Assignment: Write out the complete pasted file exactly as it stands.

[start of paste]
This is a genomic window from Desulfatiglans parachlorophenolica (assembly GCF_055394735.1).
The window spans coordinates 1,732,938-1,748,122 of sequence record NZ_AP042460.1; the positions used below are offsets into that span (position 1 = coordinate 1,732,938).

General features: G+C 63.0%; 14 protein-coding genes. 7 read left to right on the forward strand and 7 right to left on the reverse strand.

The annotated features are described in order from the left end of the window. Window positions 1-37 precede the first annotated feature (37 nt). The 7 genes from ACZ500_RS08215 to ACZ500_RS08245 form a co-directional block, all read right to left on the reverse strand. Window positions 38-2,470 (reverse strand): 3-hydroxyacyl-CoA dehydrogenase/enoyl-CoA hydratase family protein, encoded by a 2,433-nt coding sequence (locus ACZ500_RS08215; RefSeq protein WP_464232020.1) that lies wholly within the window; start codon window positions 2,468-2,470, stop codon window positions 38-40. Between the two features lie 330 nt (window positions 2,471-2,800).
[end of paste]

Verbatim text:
This is a genomic window from Desulfatiglans parachlorophenolica (assembly GCF_055394735.1).
The window spans coordinates 1,732,938-1,748,122 of sequence record NZ_AP042460.1; the positions used below are offsets into that span (position 1 = coordinate 1,732,938).

General features: G+C 63.0%; 14 protein-coding genes. 7 read left to right on the forward strand and 7 right to left on the reverse strand.

The annotated features are described in order from the left end of the window. Window positions 1-37 precede the first annotated feature (37 nt). The 7 genes from ACZ500_RS08215 to ACZ500_RS08245 form a co-directional block, all read right to left on the reverse strand. Window positions 38-2,470 (reverse strand): 3-hydroxyacyl-CoA dehydrogenase/enoyl-CoA hydratase family protein, encoded by a 2,433-nt coding sequence (locus ACZ500_RS08215; RefSeq protein WP_464232020.1) that lies wholly within the window; start codon window positions 2,468-2,470, stop codon window positions 38-40. Between the two features lie 330 nt (window positions 2,471-2,800).